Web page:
Reeling Texas cancer agency OK'd faulty $11M award
AUSTIN, Texas (AP) — Leaders of Texas' embattled $3 billion cancer-fighting effort approved an $11 million grant to a biomedical company even though the proposal wasn't reviewed, according to an internal audit that deepens the troubles of a state agency that has been denounced in recent months by some of the world's top scientists.
The discovery was uncovered during an internal review of the Cancer Prevention and Research Institute of Texas, and its grant to Peloton Therapeutics Inc. in 2010 was among the first it handed out. The Dallas-based company's commercialization award remains one of agency's largest taxpayer-funded grants to date.
The Associated Press on Thursday first reported the audit's findings, which were later announced by the agency.
Tim Kutzkey, Peloton's acting chief executive officer, declined comment and referred questions to CPRIT. In a statement, the agency said the company was unaware that "CPRIT processes had not been followed."
The cancer institute is home to the nation's second largest pot of cancer-research money, behind only the National Institutes of Health, and has awarded nearly $700 million. But it has come under intensifying scrutiny as several scientists, including two Nobel laureates, resigned in protest claiming the agency was charting a new politically driven path that put commercial interests before science.
CPRIT said the internal review did not uncover problems with any other commercialization awards.
The Peloton revelation is the latest blow to CPRIT, which launched in 2009 to widespread acclaim among scientists and cancer survivors but has spent the past year unraveling. Dozens of scientists have resigned from the agency's peer review panels en masse in recent weeks, some of whom criticized the fund for "hucksterism" and "suspicion of favoritism" on their way out the door.
Pelton's application would have been presented to the agency's oversight committee by Jerry Cobbs, the agency's chief commercialization officer. Cobbs announced his resignation this month, and his last day was set for Friday.
Members of the oversight committee are appointed by Gov. Rick Perry and other state elected leaders. The panel has the final say on whether an award is funded, but under agency rules, all applications must be reviewed by an outside panel of peer reviewers who evaluate the scientific and commercial merits of the proposal.
The agency's statement did not explain how Pelton's application made it through the process without anyone noticing that a review never took place. It only said that Cobbs "improperly included" the proposal in a slate of other recommendations to the oversight committee in 2010.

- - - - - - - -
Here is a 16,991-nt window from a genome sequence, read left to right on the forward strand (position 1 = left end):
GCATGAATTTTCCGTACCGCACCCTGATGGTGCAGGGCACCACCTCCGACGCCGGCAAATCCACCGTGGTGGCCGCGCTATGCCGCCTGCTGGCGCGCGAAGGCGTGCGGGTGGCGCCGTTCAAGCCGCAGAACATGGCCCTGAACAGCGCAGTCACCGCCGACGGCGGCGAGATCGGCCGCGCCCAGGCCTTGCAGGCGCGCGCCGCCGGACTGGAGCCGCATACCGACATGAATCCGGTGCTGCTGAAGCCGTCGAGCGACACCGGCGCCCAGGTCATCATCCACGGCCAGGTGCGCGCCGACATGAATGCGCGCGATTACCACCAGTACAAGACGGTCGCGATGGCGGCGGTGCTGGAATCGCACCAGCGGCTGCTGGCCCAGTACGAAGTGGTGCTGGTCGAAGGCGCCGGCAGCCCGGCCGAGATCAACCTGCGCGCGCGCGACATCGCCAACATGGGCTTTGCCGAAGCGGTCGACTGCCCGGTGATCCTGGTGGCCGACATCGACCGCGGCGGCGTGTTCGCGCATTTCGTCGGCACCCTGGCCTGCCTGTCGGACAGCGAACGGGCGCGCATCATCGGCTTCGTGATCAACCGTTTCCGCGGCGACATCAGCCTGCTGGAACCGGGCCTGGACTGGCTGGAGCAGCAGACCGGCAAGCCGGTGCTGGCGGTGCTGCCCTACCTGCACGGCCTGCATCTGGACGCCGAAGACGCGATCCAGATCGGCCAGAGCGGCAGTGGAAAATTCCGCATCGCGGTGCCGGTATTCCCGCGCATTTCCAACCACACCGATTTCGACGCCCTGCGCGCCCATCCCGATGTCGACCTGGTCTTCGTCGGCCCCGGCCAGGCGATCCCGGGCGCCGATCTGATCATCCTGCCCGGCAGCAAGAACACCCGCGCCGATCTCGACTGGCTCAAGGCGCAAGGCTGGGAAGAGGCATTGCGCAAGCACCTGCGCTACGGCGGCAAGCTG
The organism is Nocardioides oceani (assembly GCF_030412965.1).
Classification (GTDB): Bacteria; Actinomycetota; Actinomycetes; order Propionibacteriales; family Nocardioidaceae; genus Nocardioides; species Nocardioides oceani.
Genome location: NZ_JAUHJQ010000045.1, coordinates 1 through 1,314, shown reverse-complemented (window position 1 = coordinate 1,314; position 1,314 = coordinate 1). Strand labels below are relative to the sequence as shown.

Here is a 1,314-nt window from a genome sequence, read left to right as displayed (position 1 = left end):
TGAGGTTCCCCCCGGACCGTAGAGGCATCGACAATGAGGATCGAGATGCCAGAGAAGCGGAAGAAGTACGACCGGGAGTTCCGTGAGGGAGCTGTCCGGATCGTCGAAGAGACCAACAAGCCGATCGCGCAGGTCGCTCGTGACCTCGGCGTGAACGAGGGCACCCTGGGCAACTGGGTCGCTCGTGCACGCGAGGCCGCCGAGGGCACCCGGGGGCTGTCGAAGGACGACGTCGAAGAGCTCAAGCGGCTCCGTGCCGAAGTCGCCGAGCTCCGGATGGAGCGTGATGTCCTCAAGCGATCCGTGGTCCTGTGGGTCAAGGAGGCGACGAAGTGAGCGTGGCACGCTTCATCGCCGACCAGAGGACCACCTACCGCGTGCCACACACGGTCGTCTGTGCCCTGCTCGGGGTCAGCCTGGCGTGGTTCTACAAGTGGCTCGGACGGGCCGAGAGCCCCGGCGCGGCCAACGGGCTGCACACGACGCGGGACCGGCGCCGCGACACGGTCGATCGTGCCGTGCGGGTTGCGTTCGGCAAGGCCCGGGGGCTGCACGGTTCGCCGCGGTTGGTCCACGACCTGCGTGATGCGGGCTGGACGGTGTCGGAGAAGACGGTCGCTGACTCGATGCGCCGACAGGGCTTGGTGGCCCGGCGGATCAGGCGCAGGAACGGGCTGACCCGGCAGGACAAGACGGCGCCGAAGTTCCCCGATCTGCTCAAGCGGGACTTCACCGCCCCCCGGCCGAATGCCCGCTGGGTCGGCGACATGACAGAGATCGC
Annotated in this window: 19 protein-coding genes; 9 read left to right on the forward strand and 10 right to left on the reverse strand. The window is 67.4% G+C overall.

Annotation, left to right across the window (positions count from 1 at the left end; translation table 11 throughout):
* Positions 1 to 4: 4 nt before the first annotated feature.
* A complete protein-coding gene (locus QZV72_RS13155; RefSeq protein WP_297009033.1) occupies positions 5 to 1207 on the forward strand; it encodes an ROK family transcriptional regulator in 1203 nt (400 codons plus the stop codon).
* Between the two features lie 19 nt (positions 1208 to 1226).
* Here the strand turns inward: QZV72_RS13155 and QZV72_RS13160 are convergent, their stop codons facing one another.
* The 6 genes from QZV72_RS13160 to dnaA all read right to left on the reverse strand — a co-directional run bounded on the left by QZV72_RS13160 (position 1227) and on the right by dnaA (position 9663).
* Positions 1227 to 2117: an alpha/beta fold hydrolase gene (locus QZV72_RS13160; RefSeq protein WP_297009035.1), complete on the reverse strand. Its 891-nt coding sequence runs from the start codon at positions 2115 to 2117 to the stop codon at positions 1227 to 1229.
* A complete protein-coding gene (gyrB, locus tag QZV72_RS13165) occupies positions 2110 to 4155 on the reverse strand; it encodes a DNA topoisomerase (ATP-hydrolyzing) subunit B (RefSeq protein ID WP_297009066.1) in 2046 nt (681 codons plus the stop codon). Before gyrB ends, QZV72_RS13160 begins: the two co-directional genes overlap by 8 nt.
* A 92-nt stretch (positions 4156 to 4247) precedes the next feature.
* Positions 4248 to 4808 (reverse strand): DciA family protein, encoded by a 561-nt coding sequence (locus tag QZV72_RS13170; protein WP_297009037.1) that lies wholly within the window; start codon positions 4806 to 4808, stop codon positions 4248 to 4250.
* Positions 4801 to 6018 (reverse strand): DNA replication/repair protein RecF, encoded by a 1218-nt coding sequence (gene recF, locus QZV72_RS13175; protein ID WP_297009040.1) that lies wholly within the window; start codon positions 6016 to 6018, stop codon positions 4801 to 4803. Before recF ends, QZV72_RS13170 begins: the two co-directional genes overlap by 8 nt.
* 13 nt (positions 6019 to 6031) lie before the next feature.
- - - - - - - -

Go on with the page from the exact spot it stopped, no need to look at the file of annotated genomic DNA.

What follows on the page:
Attempts by the AP to reach Cobbs were not immediately successful Thursday evening.
Bill Gimson, the executive director of CPRIT who vowed that his reeling agency would recover from the growing onslaught of criticism at its annual conference in October, said in response to the audit's findings that the agency must have the state's trust.
"We proactively initiated this comprehensive review in the effort to be transparent and ensure good stewardship," Gimson said.
Peloton's funding has been halted and the company's application is undergoing a second review, the agency said.
According to Peloton's most recent annual report to the CPRIT, which was obtained by AP, the company has attracted $18 million in outside investments since it was founded in 2010 by Steven McKnight, chairman of the biochemistry department at the University of Texas Southwestern Medical Center.
"Peloton Therapeutics aims to become a leading oncology company through the discovery and development of superior therapeutics, delivering extraordinary value to its employees, investors, and ultimately, cancer patients," according to the company's application summary.
CPRIT — started behind a push led by cancer survivor Lance Armstrong and Perry — spent most of its first five years basking in praise and industry awe of the unprecedented amount of taxpayer dollars committed to a state-run, cancer-fighting effort. But those plaudits abruptly gave way to rebukes starting in May, and the fissures came from within.
Dr. Alfred Gilman, the agency's chief scientific officer and a Nobel laureate, announced his resignation following a $20 million award that never received a full scientific review. The money was for a so-called incubator project at M.D. Anderson Cancer Center in Houston, one of the country's top research institutes.
Gilman accused the agency's oversight board of ramrodding the project through the application process, despite the proposal being just six pages long. Gimson has said the type of proposal didn't require a full scientific review under agency rules but has since conceded missteps in how that award was handled.
In wake of the Peloton findings, CPRIT announced it would institute new rules that require independent third parties to make sure grant review policies are followed. The agency said it will install a compliance certification process that will accompany every recommended proposal given to the oversight committee.
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